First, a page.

Summer wine tours a short drive from downtown New York

One of the joys of living in central New York is the easy access to vineyards and wine trails. A glass of local Riesling or a bottle of local Pinot Noir is a short drive away, especially on a nice summer day.

Of course, everyone is familiar with the Finger Lakes, which is an area large enough to offer several different options for a day. But there are other directions you can head to for wine.

Here are some suggested destinations, starting with a few subsections of the Finger Lakes:

The “banana belt:” This section of Route 414 from Lodi to Watkins Glen probably has the densest concentration of wineries in the Finger Lakes. There could be many reasons, but the average temperature here is reported to be 1 degree warmer than the rest of the region – hence the nickname “Banana Belt”. Does it make the wine better? That’s certainly a lot of wineries – and some of the area’s most well-known restaurants, as well as a number of breweries and distilleries.

Notable vineyards: Lamoreaux Landing Cellars (Lodi); Wagner Vineyards (Lodi), Standing stone vineyards (Hector); Caves of red newts (Hector); Hazlitt 1852 (Hector); Chateau La Fayette Reneau (Hector); Vineyards of the Atwater estate (Burdet); Damiani Cellars (Burdet); and others.

Atwater Estate Vineyards overlooks Seneca Lake on its eastern shore.

The “Great West” Trail: The road from Penn Yan to Hammondsport west of Keuka Lake is dotted with some of the Finger Lakes’ best known and most historic wineries. Hammondsport was once the epicenter of Finger Lakes winemaking, with big names like Taylor and Great Western. It became home to some of the region’s first new wave wineries, beginning in the 1960s.

Notable vineyards: Heron Hill Vineyard (Hammondsport); Keuka Lake Vineyards (Hammondsport); Wine cellars of Dr. Konstantin Frank (Hammondsport); Pleasant Valley Wine Co. (Hammondsport); Hunt Country Vineyards (Branchport); Bully Hill Vineyards (Hammondsport); and others.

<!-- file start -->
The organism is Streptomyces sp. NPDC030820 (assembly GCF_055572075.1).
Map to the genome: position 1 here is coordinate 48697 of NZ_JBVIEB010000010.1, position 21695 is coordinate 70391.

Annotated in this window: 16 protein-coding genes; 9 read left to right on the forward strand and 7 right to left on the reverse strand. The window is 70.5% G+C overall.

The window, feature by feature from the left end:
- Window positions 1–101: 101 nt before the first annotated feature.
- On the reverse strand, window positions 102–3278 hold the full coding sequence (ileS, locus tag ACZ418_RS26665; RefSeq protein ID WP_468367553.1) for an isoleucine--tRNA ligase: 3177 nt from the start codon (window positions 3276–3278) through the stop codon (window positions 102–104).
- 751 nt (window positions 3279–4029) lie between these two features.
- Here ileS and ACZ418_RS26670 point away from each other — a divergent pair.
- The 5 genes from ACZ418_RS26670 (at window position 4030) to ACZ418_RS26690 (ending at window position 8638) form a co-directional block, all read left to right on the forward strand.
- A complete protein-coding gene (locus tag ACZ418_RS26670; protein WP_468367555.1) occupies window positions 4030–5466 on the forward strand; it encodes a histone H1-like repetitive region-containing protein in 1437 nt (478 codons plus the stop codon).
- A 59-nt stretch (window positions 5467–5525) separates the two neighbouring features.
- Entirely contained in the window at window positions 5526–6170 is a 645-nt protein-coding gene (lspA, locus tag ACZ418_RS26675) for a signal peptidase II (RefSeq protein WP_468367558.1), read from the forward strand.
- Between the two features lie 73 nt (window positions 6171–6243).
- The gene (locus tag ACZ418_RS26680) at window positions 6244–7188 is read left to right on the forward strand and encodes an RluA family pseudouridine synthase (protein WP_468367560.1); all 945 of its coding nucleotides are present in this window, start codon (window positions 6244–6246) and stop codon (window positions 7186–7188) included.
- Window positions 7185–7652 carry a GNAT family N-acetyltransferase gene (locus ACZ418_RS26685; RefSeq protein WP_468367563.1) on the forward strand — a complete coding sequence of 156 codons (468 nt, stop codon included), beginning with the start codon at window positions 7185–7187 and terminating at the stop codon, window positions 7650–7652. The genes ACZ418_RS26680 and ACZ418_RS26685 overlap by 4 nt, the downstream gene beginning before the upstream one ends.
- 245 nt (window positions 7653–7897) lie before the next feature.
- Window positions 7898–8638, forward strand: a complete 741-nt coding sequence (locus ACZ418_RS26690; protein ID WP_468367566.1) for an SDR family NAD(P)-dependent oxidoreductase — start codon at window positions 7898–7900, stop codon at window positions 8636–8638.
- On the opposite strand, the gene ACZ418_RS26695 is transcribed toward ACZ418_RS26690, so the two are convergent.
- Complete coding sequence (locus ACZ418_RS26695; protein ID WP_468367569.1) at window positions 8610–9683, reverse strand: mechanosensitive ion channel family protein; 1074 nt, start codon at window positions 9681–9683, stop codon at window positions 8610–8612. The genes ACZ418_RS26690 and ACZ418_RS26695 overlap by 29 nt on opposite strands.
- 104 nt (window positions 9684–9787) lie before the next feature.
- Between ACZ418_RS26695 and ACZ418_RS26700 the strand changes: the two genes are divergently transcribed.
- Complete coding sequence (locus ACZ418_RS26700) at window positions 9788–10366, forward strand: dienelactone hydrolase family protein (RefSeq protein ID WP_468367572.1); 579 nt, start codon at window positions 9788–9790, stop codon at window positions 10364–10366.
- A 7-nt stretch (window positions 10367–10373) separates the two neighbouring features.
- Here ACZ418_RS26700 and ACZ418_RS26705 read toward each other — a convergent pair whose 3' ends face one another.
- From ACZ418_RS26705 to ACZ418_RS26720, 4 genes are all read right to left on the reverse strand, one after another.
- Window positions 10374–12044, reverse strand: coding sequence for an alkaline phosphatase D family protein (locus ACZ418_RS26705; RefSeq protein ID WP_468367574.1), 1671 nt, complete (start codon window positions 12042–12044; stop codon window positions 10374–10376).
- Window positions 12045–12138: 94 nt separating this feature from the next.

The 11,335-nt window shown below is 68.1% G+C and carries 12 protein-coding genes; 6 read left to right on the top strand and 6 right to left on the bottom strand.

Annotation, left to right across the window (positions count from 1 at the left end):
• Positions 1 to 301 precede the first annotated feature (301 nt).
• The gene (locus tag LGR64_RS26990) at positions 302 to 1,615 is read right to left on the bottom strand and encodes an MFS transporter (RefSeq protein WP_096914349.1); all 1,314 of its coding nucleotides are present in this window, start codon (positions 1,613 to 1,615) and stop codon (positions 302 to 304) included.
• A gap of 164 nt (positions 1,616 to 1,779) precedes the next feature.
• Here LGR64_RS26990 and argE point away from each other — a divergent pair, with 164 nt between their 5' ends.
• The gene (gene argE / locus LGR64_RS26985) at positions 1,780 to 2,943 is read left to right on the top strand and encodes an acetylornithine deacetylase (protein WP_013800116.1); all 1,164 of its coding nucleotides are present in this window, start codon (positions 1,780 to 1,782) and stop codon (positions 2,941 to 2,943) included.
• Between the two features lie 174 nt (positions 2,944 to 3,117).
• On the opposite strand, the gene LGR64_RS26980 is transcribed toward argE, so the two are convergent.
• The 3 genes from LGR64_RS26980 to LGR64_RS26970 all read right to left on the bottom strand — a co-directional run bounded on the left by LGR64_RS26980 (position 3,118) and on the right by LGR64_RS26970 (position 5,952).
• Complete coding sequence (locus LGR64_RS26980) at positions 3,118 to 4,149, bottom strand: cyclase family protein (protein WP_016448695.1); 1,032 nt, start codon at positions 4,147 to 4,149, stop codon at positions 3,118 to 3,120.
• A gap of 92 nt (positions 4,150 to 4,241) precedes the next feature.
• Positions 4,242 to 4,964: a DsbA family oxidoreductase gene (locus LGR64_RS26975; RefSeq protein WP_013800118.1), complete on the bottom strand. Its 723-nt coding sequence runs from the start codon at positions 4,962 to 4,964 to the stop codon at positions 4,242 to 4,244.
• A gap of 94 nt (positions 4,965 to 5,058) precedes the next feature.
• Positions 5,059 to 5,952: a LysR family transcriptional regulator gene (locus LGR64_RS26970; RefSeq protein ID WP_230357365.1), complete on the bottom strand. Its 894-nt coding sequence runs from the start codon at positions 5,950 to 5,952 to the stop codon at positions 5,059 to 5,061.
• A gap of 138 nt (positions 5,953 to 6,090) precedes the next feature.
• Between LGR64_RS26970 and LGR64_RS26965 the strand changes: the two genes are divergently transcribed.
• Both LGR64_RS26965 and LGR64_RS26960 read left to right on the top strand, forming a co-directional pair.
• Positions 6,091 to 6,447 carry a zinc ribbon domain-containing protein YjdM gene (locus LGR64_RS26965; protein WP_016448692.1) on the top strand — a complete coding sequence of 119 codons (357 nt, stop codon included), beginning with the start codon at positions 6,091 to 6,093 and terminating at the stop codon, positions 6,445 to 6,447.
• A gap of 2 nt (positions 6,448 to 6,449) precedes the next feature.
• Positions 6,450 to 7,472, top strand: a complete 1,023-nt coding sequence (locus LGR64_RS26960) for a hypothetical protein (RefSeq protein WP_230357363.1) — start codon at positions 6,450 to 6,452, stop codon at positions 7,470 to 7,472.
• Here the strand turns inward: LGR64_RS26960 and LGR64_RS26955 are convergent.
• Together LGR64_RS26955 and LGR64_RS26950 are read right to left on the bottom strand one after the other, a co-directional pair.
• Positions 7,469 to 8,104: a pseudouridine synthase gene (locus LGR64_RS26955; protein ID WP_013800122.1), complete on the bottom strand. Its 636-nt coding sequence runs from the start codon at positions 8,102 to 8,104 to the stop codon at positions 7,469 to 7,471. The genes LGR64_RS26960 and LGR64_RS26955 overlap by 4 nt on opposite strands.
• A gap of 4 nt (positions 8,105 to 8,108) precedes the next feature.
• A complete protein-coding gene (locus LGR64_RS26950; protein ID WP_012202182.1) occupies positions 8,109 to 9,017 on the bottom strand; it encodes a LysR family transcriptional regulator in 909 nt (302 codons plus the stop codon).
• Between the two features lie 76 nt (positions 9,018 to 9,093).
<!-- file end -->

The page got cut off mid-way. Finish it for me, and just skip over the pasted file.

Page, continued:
Harvesting grapes at Hunt Country Vineyards on the west side of Lake Keuka.

The “quiet corner”. Closer to Syracuse, the eastern shore of Cayuga Lake is less populated with vineyards, but the drive along Route 90 includes the villages of Union Springs, Aurora, and King Ferry, with great scenery and parks.

Notable vineyards: King Ferry Vineyards/Treleaven Wines (King Ferry); Long Point Vineyard (Dawn); Heart & Hands Wine Co. (Union Springs); Apple Station Vineyard (Cayuga); Izzo White Barn Wine Estate (Cayuga), others.

Wines from Long Point Winery near Aurora on the east side of Cayuga Lake.

The suburban circuit: You can find wineries without leaving suburban Syracuse (or Onondaga County). For some, in Skaneateles and Cazenovia you still have the cross country road and pretty views. Others trade that in for convenient access.

Notable vineyards: Anyela Vineyards (Skanateles); White Birch Vineyards (Skanateles); Owera Vineyards(Cazenovia); Greenwood Winery and Bistro (East of Syracuse); Lakeland Vineyard (Geddes).

Visitors enjoy an afternoon of wine tasting at Owera Vineyards in Cazenovia.

The Thousand Islands hike: You might think the Thousand Islands is the place to find shoreline cabins, great fishing, boat trips, and the famous Boldt Castle. But it’s also the place to find wines made from “cold-resistant” grapes. How cold? Finger Lakes vineyards typically produce grapes that can withstand winter temperatures of minus 10 degrees. In the north of the country, they must withstand temperatures of minus 40. The grapes include Frontenac, Marquette and La Crescent.

Notable vineyards: Thousand Islands Vineyard (Alexandria Bay); Coyote Moon Vineyard (Clayton); Otter Creek Wine Estate (Philadelphia); The Cape Winery (Cape Vincent); Venditti Vineyards (Therese), others.

Wines from Coyote Moon Vineyards in Clayton, NY are available in bottles and cans.

Don Cazentre writes about craft beer, wine, spirits and beverages for, and The Post-Standard. Join it at [email protected]or follow him on NYup.comon Twitter Where Facebook.

Comments are closed.